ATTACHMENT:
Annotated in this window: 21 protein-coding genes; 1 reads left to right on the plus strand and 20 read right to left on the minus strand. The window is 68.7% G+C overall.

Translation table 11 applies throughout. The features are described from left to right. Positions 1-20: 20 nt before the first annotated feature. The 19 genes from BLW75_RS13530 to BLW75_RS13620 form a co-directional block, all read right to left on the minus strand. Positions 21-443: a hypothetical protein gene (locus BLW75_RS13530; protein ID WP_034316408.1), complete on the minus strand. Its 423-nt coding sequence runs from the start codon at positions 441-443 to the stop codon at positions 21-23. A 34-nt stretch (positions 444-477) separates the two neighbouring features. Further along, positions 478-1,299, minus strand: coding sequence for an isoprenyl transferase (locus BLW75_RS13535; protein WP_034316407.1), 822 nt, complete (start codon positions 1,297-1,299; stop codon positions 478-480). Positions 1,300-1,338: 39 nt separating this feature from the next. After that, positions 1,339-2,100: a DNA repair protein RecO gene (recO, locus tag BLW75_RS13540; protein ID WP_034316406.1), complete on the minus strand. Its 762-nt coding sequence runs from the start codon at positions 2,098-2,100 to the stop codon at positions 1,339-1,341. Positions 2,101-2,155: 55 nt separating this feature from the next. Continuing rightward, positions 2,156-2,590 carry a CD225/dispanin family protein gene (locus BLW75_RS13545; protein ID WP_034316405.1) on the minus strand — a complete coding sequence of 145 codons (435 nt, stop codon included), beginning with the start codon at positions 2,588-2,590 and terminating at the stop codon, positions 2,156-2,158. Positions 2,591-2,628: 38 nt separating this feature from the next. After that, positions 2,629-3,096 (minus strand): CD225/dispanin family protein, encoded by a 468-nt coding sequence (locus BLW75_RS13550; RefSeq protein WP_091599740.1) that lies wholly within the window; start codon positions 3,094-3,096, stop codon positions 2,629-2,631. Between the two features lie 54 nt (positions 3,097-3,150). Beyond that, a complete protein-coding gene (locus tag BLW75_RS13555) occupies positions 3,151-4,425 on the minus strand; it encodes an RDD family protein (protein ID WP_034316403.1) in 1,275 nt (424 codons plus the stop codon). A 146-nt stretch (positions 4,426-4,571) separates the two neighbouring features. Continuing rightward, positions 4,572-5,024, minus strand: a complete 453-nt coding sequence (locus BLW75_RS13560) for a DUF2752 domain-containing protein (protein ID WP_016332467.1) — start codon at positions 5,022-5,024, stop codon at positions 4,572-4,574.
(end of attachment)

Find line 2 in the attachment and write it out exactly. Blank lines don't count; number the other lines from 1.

Translation table 11 applies throughout. The features are described from left to right. Positions 1-20: 20 nt before the first annotated feature. The 19 genes from BLW75_RS13530 to BLW75_RS13620 form a co-directional block, all read right to left on the minus strand. Positions 21-443: a hypothetical protein gene (locus BLW75_RS13530; protein ID WP_034316408.1), complete on the minus strand. Its 423-nt coding sequence runs from the start codon at positions 441-443 to the stop codon at positions 21-23. A 34-nt stretch (positions 444-477) separates the two neighbouring features. Further along, positions 478-1,299, minus strand: coding sequence for an isoprenyl transferase (locus BLW75_RS13535; protein WP_034316407.1), 822 nt, complete (start codon positions 1,297-1,299; stop codon positions 478-480). Positions 1,300-1,338: 39 nt separating this feature from the next. After that, positions 1,339-2,100: a DNA repair protein RecO gene (recO, locus tag BLW75_RS13540; protein ID WP_034316406.1), complete on the minus strand. Its 762-nt coding sequence runs from the start codon at positions 2,098-2,100 to the stop codon at positions 1,339-1,341. Positions 2,101-2,155: 55 nt separating this feature from the next. Continuing rightward, positions 2,156-2,590 carry a CD225/dispanin family protein gene (locus BLW75_RS13545; protein ID WP_034316405.1) on the minus strand — a complete coding sequence of 145 codons (435 nt, stop codon included), beginning with the start codon at positions 2,588-2,590 and terminating at the stop codon, positions 2,156-2,158. Positions 2,591-2,628: 38 nt separating this feature from the next. After that, positions 2,629-3,096 (minus strand): CD225/dispanin family protein, encoded by a 468-nt coding sequence (locus BLW75_RS13550; RefSeq protein WP_091599740.1) that lies wholly within the window; start codon positions 3,094-3,096, stop codon positions 2,629-2,631. Between the two features lie 54 nt (positions 3,097-3,150). Beyond that, a complete protein-coding gene (locus tag BLW75_RS13555) occupies positions 3,151-4,425 on the minus strand; it encodes an RDD family protein (protein ID WP_034316403.1) in 1,275 nt (424 codons plus the stop codon). A 146-nt stretch (positions 4,426-4,571) separates the two neighbouring features. Continuing rightward, positions 4,572-5,024, minus strand: a complete 453-nt coding sequence (locus BLW75_RS13560) for a DUF2752 domain-containing protein (protein ID WP_016332467.1) — start codon at positions 5,022-5,024, stop codon at positions 4,572-4,574.